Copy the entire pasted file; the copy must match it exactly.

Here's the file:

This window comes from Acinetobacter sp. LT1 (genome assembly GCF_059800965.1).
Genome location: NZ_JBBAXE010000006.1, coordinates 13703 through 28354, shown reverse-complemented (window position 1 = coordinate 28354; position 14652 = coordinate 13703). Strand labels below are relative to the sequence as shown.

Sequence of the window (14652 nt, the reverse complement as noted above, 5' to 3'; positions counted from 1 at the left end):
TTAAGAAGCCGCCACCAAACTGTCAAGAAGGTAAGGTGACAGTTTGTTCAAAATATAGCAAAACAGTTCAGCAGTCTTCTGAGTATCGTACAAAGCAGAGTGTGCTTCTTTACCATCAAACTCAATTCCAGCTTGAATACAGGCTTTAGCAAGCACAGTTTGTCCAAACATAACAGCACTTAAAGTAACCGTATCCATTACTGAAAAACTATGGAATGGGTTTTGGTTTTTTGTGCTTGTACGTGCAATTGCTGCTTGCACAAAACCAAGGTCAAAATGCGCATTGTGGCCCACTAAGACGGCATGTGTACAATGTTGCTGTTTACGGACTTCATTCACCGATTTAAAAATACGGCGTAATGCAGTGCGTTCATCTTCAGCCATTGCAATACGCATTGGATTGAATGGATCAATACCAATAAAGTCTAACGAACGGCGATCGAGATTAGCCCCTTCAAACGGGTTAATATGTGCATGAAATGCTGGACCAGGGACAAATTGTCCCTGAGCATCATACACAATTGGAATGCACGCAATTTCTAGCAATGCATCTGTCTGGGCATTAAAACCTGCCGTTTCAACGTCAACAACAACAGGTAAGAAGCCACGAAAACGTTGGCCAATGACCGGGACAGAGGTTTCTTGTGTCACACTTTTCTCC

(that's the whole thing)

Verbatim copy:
This window comes from Acinetobacter sp. LT1 (genome assembly GCF_059800965.1).
Genome location: NZ_JBBAXE010000006.1, coordinates 13703 through 28354, shown reverse-complemented (window position 1 = coordinate 28354; position 14652 = coordinate 13703). Strand labels below are relative to the sequence as shown.

Sequence of the window (14652 nt, the reverse complement as noted above, 5' to 3'; positions counted from 1 at the left end):
TTAAGAAGCCGCCACCAAACTGTCAAGAAGGTAAGGTGACAGTTTGTTCAAAATATAGCAAAACAGTTCAGCAGTCTTCTGAGTATCGTACAAAGCAGAGTGTGCTTCTTTACCATCAAACTCAATTCCAGCTTGAATACAGGCTTTAGCAAGCACAGTTTGTCCAAACATAACAGCACTTAAAGTAACCGTATCCATTACTGAAAAACTATGGAATGGGTTTTGGTTTTTTGTGCTTGTACGTGCAATTGCTGCTTGCACAAAACCAAGGTCAAAATGCGCATTGTGGCCCACTAAGACGGCATGTGTACAATGTTGCTGTTTACGGACTTCATTCACCGATTTAAAAATACGGCGTAATGCAGTGCGTTCATCTTCAGCCATTGCAATACGCATTGGATTGAATGGATCAATACCAATAAAGTCTAACGAACGGCGATCGAGATTAGCCCCTTCAAACGGGTTAATATGTGCATGAAATGCTGGACCAGGGACAAATTGTCCCTGAGCATCATACACAATTGGAATGCACGCAATTTCTAGCAATGCATCTGTCTGGGCATTAAAACCTGCCGTTTCAACGTCAACAACAACAGGTAAGAAGCCACGAAAACGTTGGCCAATGACCGGGACAGAGGTTTCTTGTGTCACACTTTTCTCC